A Spanish agricultural association is pushing back against supermarket requirements that its members ship in reusable plastic containers. It is opposed to extra cost it says that growers must absorb because of this requirement. The correct selection of shipping container is a key factor in producer competitiveness, attendees heard at a panel discussion held on April 8 in Spain, as reported by the Association of Organisations of Producers of Fruit and Vegetables of Almería (COEXPHAL).
According to the account, Coexphal partners joined forces to “denounce distribution chains, with the imposition of certain packaging reusable plastic pools, are making us lose money.” A report discussed at the meeting suggested that Almeria fruit and vegetable producers could save 57.2 million euros using cardboard packaging just for products listed in the study, a number that would be higher if a broader range of products was considered.
In regard to the meeting, European Supermarket Magazine reported that:
Economist Ramón Tubío, who specializes in the agri-food sector, referenced his own study, Comparatve Analysis of Packaging Costs, to explain that the excess cost involved in using reusable plastic crates instead of corrugated boxes is between 0.20 and 1.20 euros per box, or between 2 and 30 cents per kilo of product.
An analysis of the two box types also found that corrugated board has a lower environmental impact. Furthermore, it was discovered that single-use, versus reusable, packaging minimizes contamination risks, and can even prolong the shelf life of fruits and vegetables.
The results are highly divergent than the results of several other studies, such as the recent IFCO Life Cycle Assessment, which support sustainability and quality retention attributes of RPCs.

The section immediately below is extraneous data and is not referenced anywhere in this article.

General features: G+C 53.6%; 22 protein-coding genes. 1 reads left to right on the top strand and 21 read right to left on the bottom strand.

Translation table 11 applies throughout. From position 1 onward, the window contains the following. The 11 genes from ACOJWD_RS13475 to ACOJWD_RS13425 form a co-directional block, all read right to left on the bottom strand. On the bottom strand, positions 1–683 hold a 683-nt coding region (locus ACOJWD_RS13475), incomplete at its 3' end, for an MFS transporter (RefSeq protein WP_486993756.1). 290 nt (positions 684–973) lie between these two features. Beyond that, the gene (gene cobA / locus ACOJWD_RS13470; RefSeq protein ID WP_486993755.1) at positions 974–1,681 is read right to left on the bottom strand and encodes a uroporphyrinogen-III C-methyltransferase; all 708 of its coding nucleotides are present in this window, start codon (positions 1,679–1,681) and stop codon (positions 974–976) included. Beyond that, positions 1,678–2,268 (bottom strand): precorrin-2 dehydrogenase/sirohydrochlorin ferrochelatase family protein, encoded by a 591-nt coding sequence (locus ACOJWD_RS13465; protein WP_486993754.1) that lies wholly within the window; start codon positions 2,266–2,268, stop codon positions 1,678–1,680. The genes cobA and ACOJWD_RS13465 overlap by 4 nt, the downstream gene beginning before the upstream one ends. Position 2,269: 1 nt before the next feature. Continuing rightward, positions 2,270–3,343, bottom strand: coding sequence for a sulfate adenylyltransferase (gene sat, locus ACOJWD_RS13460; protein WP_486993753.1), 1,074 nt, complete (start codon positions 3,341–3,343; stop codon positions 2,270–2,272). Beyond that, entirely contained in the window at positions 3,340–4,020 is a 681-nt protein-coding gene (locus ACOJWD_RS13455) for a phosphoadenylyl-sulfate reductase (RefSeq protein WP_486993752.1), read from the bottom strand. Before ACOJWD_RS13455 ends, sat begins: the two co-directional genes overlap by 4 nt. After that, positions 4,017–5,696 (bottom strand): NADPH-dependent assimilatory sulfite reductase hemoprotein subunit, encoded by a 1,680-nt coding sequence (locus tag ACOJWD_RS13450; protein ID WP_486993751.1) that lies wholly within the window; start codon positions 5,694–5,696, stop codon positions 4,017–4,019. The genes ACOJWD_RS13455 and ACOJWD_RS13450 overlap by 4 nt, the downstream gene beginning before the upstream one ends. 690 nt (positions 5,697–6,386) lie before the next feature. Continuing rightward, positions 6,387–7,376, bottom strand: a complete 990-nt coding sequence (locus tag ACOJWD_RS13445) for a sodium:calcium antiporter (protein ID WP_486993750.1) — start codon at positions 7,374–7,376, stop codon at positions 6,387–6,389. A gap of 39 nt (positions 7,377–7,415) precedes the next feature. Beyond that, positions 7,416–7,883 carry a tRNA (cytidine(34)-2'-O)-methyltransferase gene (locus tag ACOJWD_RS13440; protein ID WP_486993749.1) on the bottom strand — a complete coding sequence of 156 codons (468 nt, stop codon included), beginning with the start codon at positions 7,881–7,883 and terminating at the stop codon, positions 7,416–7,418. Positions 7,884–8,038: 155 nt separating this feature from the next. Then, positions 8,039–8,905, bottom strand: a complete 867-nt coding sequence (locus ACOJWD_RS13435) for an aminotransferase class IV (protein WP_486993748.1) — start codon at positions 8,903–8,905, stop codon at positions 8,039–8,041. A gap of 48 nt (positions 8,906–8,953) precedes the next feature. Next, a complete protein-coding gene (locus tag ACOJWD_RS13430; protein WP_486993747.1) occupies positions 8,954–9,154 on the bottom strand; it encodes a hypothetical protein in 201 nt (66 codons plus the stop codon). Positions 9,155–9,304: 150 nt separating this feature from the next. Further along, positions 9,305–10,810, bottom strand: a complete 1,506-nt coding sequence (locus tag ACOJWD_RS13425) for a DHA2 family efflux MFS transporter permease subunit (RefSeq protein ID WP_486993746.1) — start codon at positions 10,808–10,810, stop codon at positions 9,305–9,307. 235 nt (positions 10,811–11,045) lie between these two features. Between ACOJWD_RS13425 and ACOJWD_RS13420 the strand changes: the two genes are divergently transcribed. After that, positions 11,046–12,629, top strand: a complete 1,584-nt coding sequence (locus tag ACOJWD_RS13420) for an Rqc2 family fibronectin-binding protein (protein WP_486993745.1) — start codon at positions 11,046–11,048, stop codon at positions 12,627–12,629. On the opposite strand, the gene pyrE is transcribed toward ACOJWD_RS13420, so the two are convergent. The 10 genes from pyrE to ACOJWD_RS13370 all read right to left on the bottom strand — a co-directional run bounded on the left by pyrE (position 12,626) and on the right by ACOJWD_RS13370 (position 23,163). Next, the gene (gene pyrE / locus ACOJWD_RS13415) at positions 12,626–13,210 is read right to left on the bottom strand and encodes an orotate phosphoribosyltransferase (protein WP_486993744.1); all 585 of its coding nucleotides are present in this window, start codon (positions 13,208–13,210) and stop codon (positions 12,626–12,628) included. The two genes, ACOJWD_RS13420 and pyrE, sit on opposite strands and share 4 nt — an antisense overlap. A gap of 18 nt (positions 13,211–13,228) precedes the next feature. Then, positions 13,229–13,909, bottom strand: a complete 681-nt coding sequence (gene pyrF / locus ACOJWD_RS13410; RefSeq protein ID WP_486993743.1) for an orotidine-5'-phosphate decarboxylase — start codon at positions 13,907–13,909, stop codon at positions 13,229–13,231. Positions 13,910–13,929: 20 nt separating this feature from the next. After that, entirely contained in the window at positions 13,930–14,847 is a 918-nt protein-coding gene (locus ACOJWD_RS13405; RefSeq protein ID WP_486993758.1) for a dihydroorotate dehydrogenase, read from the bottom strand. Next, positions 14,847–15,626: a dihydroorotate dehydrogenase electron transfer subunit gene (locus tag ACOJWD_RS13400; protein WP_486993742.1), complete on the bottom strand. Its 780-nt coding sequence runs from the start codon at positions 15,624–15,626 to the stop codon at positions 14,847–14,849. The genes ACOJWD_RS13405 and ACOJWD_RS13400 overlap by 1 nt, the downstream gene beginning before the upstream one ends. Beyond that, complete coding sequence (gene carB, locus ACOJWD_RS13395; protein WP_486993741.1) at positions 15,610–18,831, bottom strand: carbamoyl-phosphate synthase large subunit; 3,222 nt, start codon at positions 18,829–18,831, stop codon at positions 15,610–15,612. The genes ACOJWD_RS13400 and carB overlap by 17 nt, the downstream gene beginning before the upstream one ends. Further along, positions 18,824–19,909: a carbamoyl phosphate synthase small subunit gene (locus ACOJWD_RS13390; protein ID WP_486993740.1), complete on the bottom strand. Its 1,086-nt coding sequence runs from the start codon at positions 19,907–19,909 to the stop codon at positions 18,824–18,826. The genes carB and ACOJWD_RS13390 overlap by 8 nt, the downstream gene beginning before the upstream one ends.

The group was told that French tomato producers had been successful in resisting a conversion to RPCs, and that Walmart in Canada had recently made the decision “to leave their fruit and vegetable suppliers (to) freely choose which package is best suited to their product…”
Resistance to change is nothing new, when it comes to complying with inbound shipping container requirements. In 2006 I reported on a court case involving the State Alcohol and Tobacco Company of Iceland, which was sued by a supplier which objected to being required to ship on EUR pallets versus cheaper alternatives (Is the Customer Always Right When It Comes to Pallet Standards). The supplier lost the case.
Market power can be an important issue, however, and when the fragmented group feels like it is shouldering extra burden so powerful trading partners can reap even greater benefits, there is inevitably going to be a disconnect. Ultimately, successful supply chain reform can only come when there is a collaborative process, one that transcends functional and corporate silos to neutralize me/you and either/or thinking, a legacy of disfunctionality that continues to impede more sustainable solutions. And the last time I checked, we were running out of time.